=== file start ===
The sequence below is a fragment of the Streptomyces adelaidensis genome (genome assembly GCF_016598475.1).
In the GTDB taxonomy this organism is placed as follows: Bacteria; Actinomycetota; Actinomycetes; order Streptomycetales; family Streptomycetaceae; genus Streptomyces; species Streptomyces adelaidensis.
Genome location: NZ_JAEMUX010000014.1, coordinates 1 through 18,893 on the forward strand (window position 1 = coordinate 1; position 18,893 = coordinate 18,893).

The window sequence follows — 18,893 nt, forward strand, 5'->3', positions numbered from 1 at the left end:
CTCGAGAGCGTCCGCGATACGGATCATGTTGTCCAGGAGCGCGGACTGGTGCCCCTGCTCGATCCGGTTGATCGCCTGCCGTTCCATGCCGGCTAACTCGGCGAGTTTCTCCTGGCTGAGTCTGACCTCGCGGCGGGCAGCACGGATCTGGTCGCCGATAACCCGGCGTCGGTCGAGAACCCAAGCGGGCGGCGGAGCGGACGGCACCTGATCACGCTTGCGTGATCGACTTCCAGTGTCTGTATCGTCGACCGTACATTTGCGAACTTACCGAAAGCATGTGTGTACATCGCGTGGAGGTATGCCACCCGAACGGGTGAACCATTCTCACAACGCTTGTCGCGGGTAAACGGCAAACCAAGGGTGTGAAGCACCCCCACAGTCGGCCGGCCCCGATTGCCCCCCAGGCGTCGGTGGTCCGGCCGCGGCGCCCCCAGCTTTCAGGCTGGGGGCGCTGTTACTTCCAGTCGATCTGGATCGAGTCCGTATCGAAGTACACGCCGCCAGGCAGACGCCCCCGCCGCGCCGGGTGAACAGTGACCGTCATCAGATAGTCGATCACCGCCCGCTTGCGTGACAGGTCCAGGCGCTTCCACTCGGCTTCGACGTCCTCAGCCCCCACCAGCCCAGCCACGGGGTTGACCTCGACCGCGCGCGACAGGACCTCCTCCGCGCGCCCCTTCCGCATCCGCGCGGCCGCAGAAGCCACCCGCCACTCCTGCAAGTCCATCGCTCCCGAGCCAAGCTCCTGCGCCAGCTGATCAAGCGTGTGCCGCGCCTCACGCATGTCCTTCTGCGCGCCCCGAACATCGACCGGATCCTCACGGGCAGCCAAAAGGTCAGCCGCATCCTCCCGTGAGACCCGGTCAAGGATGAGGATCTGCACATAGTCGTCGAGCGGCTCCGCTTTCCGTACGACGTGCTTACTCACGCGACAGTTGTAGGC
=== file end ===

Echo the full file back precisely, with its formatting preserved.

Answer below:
The sequence below is a fragment of the Streptomyces adelaidensis genome (genome assembly GCF_016598475.1).
In the GTDB taxonomy this organism is placed as follows: Bacteria; Actinomycetota; Actinomycetes; order Streptomycetales; family Streptomycetaceae; genus Streptomyces; species Streptomyces adelaidensis.
Genome location: NZ_JAEMUX010000014.1, coordinates 1 through 18,893 on the forward strand (window position 1 = coordinate 1; position 18,893 = coordinate 18,893).

The window sequence follows — 18,893 nt, forward strand, 5'->3', positions numbered from 1 at the left end:
CTCGAGAGCGTCCGCGATACGGATCATGTTGTCCAGGAGCGCGGACTGGTGCCCCTGCTCGATCCGGTTGATCGCCTGCCGTTCCATGCCGGCTAACTCGGCGAGTTTCTCCTGGCTGAGTCTGACCTCGCGGCGGGCAGCACGGATCTGGTCGCCGATAACCCGGCGTCGGTCGAGAACCCAAGCGGGCGGCGGAGCGGACGGCACCTGATCACGCTTGCGTGATCGACTTCCAGTGTCTGTATCGTCGACCGTACATTTGCGAACTTACCGAAAGCATGTGTGTACATCGCGTGGAGGTATGCCACCCGAACGGGTGAACCATTCTCACAACGCTTGTCGCGGGTAAACGGCAAACCAAGGGTGTGAAGCACCCCCACAGTCGGCCGGCCCCGATTGCCCCCCAGGCGTCGGTGGTCCGGCCGCGGCGCCCCCAGCTTTCAGGCTGGGGGCGCTGTTACTTCCAGTCGATCTGGATCGAGTCCGTATCGAAGTACACGCCGCCAGGCAGACGCCCCCGCCGCGCCGGGTGAACAGTGACCGTCATCAGATAGTCGATCACCGCCCGCTTGCGTGACAGGTCCAGGCGCTTCCACTCGGCTTCGACGTCCTCAGCCCCCACCAGCCCAGCCACGGGGTTGACCTCGACCGCGCGCGACAGGACCTCCTCCGCGCGCCCCTTCCGCATCCGCGCGGCCGCAGAAGCCACCCGCCACTCCTGCAAGTCCATCGCTCCCGAGCCAAGCTCCTGCGCCAGCTGATCAAGCGTGTGCCGCGCCTCACGCATGTCCTTCTGCGCGCCCCGAACATCGACCGGATCCTCACGGGCAGCCAAAAGGTCAGCCGCATCCTCCCGTGAGACCCGGTCAAGGATGAGGATCTGCACATAGTCGTCGAGCGGCTCCGCTTTCCGTACGACGTGCTTACTCACGCGACAGTTGTAGGC